Agriculture / ASSP / CCAFS / Climate Change / ILRI / ILRIComms / Presentation

Can smallholders mitigate global warming? ‘Livestock live talk’ at ILRI, 14 Aug 2013

Smallholder food producers in the developing world are most at risk of global warming. A World Bank report, Turn down the heat, released 19 Jun 2013, says Africa and Asia, home to most of the world’s poorest of the poor, will bear the brunt of widespread food shortages, unprecedented heat waves and more intense cyclones if business continues as usual.

Can, and should, smallholders help reduce global warming? Klaus Butterbach-Bahl, a bio-geo-chemist working as a joint appointment with the International Livestock Research Institute (ILRI) in Kenya, and the Institute of Meteorology and Climate Research in Germany, is exploring options for win-win solutions that help mitigate climate change while increasing food security.

In a project called ‘Standard Assessment of Mitigation Potentials and Livelihoods in Smallholder Systems’ (SAMPLES), Butterbach-Bahl and his colleagues from the Center for International Forestry Research, the World Agroforestry Centre, the International Rice Research Institute, ILRI and other CGIAR centres have been applying innovative strategies to measure greenhouse gas emissions from current agricultural and manure management practices.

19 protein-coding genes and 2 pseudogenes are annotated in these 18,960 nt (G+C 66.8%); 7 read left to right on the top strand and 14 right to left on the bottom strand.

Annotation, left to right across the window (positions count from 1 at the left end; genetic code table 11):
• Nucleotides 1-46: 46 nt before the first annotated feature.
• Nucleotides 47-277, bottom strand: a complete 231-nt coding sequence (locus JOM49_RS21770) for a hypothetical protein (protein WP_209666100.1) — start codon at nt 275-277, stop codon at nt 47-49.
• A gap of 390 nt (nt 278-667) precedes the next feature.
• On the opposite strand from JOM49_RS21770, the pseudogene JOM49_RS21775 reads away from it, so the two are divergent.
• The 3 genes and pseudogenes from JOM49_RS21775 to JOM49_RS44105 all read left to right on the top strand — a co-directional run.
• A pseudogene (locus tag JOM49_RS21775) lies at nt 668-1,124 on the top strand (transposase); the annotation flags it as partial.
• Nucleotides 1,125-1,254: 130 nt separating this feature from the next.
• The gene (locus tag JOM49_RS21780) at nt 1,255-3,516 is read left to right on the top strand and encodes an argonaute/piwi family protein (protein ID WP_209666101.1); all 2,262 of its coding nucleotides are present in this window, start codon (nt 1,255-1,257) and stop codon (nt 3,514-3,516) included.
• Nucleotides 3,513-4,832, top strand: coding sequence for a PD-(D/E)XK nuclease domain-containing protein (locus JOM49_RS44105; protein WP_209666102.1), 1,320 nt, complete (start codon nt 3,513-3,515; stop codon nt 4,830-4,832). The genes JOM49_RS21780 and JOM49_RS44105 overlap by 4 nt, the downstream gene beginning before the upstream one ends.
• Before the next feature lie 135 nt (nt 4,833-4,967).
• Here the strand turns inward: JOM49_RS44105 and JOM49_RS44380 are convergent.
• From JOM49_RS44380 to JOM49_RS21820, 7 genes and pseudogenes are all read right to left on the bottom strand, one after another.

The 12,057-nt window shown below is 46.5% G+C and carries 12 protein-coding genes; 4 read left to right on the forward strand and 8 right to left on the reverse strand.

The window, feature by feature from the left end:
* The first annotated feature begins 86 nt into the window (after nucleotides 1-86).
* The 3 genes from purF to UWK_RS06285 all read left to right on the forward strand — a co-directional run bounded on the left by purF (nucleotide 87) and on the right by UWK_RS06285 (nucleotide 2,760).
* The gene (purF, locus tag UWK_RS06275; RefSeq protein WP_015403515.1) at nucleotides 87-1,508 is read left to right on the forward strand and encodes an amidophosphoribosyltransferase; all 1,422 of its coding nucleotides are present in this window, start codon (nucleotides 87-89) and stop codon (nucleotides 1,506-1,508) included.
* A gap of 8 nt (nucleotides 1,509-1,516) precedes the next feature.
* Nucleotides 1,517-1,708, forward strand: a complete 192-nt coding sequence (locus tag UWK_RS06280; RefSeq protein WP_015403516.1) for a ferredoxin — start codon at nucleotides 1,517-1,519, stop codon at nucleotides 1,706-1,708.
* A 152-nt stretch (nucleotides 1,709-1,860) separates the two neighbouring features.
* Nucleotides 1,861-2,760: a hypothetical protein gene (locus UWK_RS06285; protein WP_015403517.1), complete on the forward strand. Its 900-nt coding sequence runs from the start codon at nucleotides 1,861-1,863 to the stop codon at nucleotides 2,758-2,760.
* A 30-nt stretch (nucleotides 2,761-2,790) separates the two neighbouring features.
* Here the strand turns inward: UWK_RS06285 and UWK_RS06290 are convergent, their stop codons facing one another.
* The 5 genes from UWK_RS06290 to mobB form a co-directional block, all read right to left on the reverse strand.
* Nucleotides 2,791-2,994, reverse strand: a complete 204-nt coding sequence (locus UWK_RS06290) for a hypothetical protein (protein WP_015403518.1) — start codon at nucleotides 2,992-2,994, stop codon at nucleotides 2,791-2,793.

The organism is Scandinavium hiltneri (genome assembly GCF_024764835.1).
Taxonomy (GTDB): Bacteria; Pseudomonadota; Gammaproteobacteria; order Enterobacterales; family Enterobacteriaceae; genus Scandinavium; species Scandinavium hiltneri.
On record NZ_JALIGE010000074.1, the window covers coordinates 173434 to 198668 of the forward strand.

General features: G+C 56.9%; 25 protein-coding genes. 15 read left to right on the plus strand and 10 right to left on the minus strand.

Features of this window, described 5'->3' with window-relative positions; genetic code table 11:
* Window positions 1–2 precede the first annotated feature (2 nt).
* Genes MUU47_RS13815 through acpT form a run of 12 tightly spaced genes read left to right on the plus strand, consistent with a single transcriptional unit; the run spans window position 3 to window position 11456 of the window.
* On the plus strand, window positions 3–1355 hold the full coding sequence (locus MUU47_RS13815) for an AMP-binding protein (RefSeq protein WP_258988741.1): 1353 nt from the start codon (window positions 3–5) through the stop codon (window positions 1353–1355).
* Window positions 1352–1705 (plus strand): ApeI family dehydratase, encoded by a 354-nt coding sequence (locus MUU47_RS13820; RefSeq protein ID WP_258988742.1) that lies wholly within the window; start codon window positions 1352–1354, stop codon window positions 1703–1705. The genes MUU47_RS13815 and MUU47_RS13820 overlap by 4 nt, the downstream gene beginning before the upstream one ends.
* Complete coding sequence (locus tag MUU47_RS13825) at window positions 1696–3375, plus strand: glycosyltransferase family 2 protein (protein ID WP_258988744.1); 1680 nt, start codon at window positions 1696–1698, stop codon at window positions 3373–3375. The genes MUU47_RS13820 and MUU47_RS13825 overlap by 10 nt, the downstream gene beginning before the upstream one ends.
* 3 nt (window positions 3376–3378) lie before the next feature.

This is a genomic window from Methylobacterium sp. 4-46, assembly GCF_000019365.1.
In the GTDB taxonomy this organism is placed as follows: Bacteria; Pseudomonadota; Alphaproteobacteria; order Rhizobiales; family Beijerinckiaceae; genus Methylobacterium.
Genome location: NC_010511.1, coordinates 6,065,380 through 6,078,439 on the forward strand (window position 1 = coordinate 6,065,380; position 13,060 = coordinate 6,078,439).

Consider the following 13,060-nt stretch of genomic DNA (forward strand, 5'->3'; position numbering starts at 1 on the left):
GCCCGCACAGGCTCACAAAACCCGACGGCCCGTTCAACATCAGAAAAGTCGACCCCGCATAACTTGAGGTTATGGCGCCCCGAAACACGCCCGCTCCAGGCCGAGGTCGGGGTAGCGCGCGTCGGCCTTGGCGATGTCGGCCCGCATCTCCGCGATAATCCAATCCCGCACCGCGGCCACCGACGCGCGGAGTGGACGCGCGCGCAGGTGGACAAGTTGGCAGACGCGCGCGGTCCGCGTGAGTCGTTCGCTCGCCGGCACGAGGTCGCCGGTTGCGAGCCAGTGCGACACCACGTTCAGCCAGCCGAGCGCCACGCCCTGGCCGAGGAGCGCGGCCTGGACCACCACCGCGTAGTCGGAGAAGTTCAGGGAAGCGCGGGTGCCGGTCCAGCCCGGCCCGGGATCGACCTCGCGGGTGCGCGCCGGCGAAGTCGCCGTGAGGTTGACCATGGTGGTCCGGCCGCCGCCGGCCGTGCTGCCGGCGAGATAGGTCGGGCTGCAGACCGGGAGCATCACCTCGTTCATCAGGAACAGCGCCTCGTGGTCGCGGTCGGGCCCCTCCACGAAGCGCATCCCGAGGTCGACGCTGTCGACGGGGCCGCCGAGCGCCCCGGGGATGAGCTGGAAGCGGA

View the presentation

 

 

Livestock live talks’ is a seminar series at ILRI that aims to address livestock-related issues, mobilize external as well as in-house expertise and audiences and engage the livestock community around interdisciplinary conversations that ask hard questions and seek to refine current research concepts and practices.

All ILRI staff, partners and donors, and interested outsiders are invited. Those non-staff wanting to come, please contact Angeline Nekesa at a.nekesa[at]cgiar.org (or via ILRI switchboard +254 20 422 3000) to let her know. If you would like to give one of these seminars, or have someone you would like to recommend, please contact Silvia Silvestri at s.silvestri[at]cgiar.org (or via ILRI switchboard +254 20 422 3000).

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